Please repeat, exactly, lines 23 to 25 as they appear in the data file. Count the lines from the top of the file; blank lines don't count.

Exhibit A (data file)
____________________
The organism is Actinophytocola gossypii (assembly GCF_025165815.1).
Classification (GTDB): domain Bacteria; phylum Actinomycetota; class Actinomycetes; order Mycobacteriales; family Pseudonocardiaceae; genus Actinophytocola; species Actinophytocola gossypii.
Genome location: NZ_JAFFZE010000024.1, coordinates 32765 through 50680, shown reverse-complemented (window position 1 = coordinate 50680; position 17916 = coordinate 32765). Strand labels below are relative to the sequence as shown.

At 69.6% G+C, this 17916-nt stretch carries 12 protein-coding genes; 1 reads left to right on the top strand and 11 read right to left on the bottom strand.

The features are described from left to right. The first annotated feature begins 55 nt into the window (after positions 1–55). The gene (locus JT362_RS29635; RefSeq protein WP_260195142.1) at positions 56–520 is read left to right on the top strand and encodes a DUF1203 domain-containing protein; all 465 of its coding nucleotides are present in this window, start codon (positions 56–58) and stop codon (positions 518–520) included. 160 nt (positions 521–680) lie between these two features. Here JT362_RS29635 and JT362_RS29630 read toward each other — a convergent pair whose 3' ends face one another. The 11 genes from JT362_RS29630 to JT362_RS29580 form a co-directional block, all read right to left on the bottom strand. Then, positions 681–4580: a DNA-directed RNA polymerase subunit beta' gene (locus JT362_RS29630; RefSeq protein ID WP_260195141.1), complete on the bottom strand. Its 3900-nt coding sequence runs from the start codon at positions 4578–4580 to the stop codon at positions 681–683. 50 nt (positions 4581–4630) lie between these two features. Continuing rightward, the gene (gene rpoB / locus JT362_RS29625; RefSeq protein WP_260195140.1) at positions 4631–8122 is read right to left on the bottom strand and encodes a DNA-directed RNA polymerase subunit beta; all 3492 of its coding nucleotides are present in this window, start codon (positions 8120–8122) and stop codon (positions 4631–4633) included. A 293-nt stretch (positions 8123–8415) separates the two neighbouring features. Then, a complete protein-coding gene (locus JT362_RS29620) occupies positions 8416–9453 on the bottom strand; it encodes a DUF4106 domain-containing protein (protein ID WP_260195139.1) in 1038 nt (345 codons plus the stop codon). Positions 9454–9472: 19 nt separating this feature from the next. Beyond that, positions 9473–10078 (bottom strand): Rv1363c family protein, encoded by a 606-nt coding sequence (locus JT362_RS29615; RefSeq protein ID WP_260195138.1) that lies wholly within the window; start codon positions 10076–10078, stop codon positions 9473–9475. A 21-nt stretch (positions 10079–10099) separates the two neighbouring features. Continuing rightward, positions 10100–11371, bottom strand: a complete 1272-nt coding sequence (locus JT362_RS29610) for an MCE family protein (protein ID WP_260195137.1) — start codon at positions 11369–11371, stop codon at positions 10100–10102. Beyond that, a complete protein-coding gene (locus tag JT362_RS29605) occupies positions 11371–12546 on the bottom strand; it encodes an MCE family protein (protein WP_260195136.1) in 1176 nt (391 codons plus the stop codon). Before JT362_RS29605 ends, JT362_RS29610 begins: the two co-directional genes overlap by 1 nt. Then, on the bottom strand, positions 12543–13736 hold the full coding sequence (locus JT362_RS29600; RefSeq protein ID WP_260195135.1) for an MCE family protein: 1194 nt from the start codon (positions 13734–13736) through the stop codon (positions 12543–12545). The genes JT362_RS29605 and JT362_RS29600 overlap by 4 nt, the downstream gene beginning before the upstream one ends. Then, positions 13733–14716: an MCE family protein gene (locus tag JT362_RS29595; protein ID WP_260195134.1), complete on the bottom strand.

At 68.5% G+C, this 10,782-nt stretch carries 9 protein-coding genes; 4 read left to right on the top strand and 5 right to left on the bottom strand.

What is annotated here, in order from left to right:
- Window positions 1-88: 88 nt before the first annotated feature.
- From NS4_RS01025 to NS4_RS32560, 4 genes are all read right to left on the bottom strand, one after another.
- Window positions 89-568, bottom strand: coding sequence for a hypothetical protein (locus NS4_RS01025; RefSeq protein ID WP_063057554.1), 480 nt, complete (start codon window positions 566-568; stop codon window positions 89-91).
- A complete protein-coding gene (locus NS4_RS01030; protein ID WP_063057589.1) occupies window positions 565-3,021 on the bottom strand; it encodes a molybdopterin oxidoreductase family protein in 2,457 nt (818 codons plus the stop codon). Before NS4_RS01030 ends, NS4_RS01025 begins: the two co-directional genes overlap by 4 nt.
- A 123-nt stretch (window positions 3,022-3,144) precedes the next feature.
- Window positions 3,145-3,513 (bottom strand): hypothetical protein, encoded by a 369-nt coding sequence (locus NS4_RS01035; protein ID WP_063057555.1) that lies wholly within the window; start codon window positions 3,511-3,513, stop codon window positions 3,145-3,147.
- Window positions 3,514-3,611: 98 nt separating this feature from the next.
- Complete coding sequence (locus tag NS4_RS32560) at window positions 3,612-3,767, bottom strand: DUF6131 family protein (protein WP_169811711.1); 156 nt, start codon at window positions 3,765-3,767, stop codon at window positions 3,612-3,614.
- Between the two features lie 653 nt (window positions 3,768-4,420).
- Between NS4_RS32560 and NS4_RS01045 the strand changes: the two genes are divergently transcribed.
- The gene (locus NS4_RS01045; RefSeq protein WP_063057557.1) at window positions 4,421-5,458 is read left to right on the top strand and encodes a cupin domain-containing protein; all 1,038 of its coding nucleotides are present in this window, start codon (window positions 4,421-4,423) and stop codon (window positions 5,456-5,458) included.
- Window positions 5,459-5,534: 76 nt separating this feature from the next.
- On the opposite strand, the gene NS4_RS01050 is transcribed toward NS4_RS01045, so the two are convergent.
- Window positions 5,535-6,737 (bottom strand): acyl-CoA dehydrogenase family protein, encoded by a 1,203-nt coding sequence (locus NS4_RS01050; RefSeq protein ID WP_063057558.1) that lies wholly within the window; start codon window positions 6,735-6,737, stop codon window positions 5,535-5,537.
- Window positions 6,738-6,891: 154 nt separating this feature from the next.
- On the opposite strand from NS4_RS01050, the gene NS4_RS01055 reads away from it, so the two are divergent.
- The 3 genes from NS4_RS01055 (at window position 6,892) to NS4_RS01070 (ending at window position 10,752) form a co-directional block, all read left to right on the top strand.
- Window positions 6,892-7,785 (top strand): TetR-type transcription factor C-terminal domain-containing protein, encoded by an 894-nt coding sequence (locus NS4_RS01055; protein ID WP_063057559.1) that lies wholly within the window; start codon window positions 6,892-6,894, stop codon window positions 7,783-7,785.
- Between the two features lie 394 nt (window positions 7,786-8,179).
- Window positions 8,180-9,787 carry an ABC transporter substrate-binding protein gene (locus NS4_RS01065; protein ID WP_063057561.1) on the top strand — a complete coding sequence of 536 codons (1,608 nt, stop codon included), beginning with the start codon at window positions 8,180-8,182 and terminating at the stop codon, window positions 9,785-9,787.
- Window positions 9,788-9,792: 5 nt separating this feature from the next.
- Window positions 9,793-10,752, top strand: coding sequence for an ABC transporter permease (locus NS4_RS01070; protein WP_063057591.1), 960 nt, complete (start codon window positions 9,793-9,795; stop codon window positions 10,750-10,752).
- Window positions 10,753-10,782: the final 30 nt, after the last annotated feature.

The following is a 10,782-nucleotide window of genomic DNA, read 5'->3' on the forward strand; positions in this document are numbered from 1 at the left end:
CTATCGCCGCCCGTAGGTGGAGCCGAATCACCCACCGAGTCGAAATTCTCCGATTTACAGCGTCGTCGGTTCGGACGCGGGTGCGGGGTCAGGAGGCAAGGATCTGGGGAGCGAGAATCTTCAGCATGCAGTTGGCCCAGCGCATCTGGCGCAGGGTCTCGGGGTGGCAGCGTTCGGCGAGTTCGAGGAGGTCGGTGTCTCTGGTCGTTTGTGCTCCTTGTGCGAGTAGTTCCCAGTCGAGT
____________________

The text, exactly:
- On the opposite strand from NS4_RS01050, the gene NS4_RS01055 reads away from it, so the two are divergent.
- The 3 genes from NS4_RS01055 (at window position 6,892) to NS4_RS01070 (ending at window position 10,752) form a co-directional block, all read left to right on the top strand.
- Window positions 6,892-7,785 (top strand): TetR-type transcription factor C-terminal domain-containing protein, encoded by an 894-nt coding sequence (locus NS4_RS01055; protein ID WP_063057559.1) that lies wholly within the window; start codon window positions 6,892-6,894, stop codon window positions 7,783-7,785.